Society is a bitch when it chokes you, and a BFF when it shoots you to the top of the heap.
And when it just doesn’t understand, then you have to reconsider everything. Who’s a bitch, and who’s a BFF?
Humor me for a moment, while I get my theologian on…
Nothing is more uplifting, fulfilling, satisfying, enriching, powerful, humbling, and complete than imparting the living words of God to those riveted with enthusiasm and spiritual dedication. It is even more complete (if that’s possible), when doubters turn from other words to these—not because I am saying them, but because they are finally words they can understand.
I have tried too many times to make my way to school for ordination. The prescribed route for will-be priests and ministers is school, internship, ordination, vows, call, and roster. Who made all this up? When Jesus came down and walked among us, he studied the scriptures but he didn’t jump through bureaucratic hoops to become the Messiah. He jumped through human ones—suffering, conflict, desertion, insult, loneliness, and death.
Without sounding too much like a zealous sycophant, I would gladly take that on in spades. I’m old enough now to have seen and felt pieces of the ministry and I have a fair sense of how it drains the human capacity for patience and peace. I want that, don’t you see? And in the rigamarole of school applications, financial aid, recommendations, and blah blah blah I have been effectively denied the route prescribed for me to preach, teach, and share the good news.
Institutions of power: Who are you to deny me my call? Have you lost sight of what your role is, after all? No, you are not called to adhere to some bland treatise of power, nor to maintain your residence in the halls of academic pride. You are to serve those who would serve. And instead, I feel you are asking to be served. This you justify in saying that those who come to you are paving a life of service.
I am often disheartened by where I am, and where I seem to be going. I fault myself in part for that—my inability to recognize the ministry I can do sans collar, sans robe, sans sermon. But if it is to ordained ministry that I am called, who are you to deny me?
Sunday, I spent most of my afternoon at a retirement party for a Lutheran pastor who had spent more than 20 years serving the same congregation. The testimonies and witnesses to his faith, loyalty, devotion, and love were overwhelming—they really did bring tears to my eyes. And not only because of how many lives he had touched and nurtured, but how many lives I have not yet been able to touch and nurture. Not in that way.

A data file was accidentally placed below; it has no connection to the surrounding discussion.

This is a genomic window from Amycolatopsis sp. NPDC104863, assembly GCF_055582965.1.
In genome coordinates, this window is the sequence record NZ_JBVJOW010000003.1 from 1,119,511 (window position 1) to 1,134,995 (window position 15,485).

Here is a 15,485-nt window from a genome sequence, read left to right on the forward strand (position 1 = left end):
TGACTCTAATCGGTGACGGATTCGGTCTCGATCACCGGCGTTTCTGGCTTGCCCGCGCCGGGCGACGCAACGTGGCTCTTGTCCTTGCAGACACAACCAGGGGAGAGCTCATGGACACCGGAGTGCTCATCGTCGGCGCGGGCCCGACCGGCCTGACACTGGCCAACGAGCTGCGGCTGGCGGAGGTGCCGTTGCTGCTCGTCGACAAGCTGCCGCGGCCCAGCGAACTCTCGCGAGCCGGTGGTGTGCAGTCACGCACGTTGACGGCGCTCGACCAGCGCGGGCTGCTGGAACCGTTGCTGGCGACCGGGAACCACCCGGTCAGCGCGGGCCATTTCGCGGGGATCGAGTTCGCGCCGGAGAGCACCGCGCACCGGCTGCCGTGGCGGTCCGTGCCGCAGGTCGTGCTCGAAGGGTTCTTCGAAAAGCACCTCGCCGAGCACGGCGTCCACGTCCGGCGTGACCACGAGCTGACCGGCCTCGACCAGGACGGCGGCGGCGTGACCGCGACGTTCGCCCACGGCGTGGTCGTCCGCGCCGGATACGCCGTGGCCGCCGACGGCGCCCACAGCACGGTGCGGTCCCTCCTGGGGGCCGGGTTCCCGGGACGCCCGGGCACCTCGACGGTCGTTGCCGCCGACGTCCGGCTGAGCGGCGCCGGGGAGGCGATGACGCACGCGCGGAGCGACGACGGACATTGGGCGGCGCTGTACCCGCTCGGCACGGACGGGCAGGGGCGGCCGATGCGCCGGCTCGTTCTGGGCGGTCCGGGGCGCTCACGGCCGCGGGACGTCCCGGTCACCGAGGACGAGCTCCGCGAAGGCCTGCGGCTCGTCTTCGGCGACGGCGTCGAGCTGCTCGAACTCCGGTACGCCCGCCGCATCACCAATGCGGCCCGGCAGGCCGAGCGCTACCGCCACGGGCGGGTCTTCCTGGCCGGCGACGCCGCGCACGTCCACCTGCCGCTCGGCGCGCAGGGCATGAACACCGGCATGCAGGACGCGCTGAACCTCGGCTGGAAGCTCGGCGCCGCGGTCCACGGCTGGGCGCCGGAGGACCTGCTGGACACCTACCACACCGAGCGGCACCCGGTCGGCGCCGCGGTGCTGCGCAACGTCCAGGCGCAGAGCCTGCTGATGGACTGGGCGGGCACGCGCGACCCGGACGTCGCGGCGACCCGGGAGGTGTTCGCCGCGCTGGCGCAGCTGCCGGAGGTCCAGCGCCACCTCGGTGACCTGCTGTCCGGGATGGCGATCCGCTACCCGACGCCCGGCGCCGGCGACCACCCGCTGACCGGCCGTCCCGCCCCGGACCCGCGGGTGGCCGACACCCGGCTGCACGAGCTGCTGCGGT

Believe me when I say I am as much a product of society as the next man or woman. If the money were present, if I were in demand, then I would relish the scripted road to ordained ministry. But as it is, I feel the pulsing call and must learn a new language of expression, must dig out new pathways, and find untrodden avenues of service. This is not altogether bad, and yet it is a result of being somehow shunned from the institutions that foster service in faith. You have seen what I have done and what I can do, but you do not call me forth. You have heard me asking for admission to the ranks of the called, but you seem to pay no heed. What do I have to do to earn your favor?
As you can see, I’m still married to the world in which I grew up. I tell myself that I, in some ways like Jesus, have had to be my own minister and my own man—contrary to the voices of society. Perhaps that is too high an elevation, but it saves me from thinking that I am altogether lacking what it takes to be a minister—simply because I have not been called forth by the powers that be.
If a young man or woman’s passion is computer science, and they study and apply themselves, there will be a path for them. If they relish the beat of business and teach themselves its intricacies, there will be someone to take each one under their wing and be a support—financial, academic, and professional.
But our world, unlike what it once was, seldom upholds God’s foot soldiers. Poets have lost their power; literature is a shrunken word; the arts belong too often in a museum. I am somewhat hurt and often jaded—that is true. But tell me I have no right to feel as I do, and I will tell you how I have been pushed back from the door I seek to open.
Jesus said to us, without qualification: “Knock and the door shall be opened unto you.” I am knocking, Jesus. I have been pounding for years, but no ones answers. Do I have the wrong door?